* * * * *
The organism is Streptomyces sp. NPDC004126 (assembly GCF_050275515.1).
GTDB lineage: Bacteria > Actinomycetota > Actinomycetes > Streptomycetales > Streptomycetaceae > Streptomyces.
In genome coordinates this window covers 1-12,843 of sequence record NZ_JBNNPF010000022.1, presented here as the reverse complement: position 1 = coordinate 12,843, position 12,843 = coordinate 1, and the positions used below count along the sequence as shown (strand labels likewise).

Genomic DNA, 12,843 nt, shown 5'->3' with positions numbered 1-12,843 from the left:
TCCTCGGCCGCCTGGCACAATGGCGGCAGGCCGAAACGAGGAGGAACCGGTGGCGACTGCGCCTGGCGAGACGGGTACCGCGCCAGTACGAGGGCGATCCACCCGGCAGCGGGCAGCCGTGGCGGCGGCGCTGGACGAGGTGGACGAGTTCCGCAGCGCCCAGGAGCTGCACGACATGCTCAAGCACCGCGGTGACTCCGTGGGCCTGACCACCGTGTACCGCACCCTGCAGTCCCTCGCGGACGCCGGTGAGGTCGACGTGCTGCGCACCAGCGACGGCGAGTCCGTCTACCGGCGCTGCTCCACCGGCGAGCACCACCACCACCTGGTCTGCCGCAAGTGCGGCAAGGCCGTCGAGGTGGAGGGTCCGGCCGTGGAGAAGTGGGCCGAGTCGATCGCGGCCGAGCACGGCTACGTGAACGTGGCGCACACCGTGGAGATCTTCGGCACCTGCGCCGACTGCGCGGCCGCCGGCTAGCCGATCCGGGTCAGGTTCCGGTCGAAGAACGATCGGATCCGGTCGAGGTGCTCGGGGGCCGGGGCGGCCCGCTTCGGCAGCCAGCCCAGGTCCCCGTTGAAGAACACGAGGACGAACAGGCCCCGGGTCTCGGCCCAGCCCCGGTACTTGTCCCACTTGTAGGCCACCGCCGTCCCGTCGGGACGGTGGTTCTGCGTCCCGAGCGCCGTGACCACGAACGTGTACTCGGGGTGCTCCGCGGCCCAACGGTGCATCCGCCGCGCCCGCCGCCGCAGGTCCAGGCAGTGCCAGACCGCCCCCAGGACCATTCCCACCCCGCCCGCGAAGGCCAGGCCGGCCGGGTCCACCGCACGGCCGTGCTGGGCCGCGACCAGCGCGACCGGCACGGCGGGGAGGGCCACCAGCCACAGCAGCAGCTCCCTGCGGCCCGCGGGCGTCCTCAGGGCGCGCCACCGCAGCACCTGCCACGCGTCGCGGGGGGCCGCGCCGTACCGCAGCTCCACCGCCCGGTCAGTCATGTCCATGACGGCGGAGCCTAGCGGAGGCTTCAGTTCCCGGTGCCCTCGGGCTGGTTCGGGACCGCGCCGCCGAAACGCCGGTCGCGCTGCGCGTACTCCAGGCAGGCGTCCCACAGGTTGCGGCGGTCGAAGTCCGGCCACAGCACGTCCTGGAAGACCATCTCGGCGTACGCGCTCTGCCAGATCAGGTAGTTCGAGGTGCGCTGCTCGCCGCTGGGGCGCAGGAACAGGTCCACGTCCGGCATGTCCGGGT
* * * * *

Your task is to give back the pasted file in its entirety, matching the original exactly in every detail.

The organism is Streptomyces sp. NPDC004126 (assembly GCF_050275515.1).
GTDB lineage: Bacteria > Actinomycetota > Actinomycetes > Streptomycetales > Streptomycetaceae > Streptomyces.
In genome coordinates this window covers 1-12,843 of sequence record NZ_JBNNPF010000022.1, presented here as the reverse complement: position 1 = coordinate 12,843, position 12,843 = coordinate 1, and the positions used below count along the sequence as shown (strand labels likewise).

Genomic DNA, 12,843 nt, shown 5'->3' with positions numbered 1-12,843 from the left:
TCCTCGGCCGCCTGGCACAATGGCGGCAGGCCGAAACGAGGAGGAACCGGTGGCGACTGCGCCTGGCGAGACGGGTACCGCGCCAGTACGAGGGCGATCCACCCGGCAGCGGGCAGCCGTGGCGGCGGCGCTGGACGAGGTGGACGAGTTCCGCAGCGCCCAGGAGCTGCACGACATGCTCAAGCACCGCGGTGACTCCGTGGGCCTGACCACCGTGTACCGCACCCTGCAGTCCCTCGCGGACGCCGGTGAGGTCGACGTGCTGCGCACCAGCGACGGCGAGTCCGTCTACCGGCGCTGCTCCACCGGCGAGCACCACCACCACCTGGTCTGCCGCAAGTGCGGCAAGGCCGTCGAGGTGGAGGGTCCGGCCGTGGAGAAGTGGGCCGAGTCGATCGCGGCCGAGCACGGCTACGTGAACGTGGCGCACACCGTGGAGATCTTCGGCACCTGCGCCGACTGCGCGGCCGCCGGCTAGCCGATCCGGGTCAGGTTCCGGTCGAAGAACGATCGGATCCGGTCGAGGTGCTCGGGGGCCGGGGCGGCCCGCTTCGGCAGCCAGCCCAGGTCCCCGTTGAAGAACACGAGGACGAACAGGCCCCGGGTCTCGGCCCAGCCCCGGTACTTGTCCCACTTGTAGGCCACCGCCGTCCCGTCGGGACGGTGGTTCTGCGTCCCGAGCGCCGTGACCACGAACGTGTACTCGGGGTGCTCCGCGGCCCAACGGTGCATCCGCCGCGCCCGCCGCCGCAGGTCCAGGCAGTGCCAGACCGCCCCCAGGACCATTCCCACCCCGCCCGCGAAGGCCAGGCCGGCCGGGTCCACCGCACGGCCGTGCTGGGCCGCGACCAGCGCGACCGGCACGGCGGGGAGGGCCACCAGCCACAGCAGCAGCTCCCTGCGGCCCGCGGGCGTCCTCAGGGCGCGCCACCGCAGCACCTGCCACGCGTCGCGGGGGGCCGCGCCGTACCGCAGCTCCACCGCCCGGTCAGTCATGTCCATGACGGCGGAGCCTAGCGGAGGCTTCAGTTCCCGGTGCCCTCGGGCTGGTTCGGGACCGCGCCGCCGAAACGCCGGTCGCGCTGCGCGTACTCCAGGCAGGCGTCCCACAGGTTGCGGCGGTCGAAGTCCGGCCACAGCACGTCCTGGAAGACCATCTCGGCGTACGCGCTCTGCCAGATCAGGTAGTTCGAGGTGCGCTGCTCGCCGCTGGGGCGCAGGAACAGGTCCACGTCCGGCATGTCCGGGT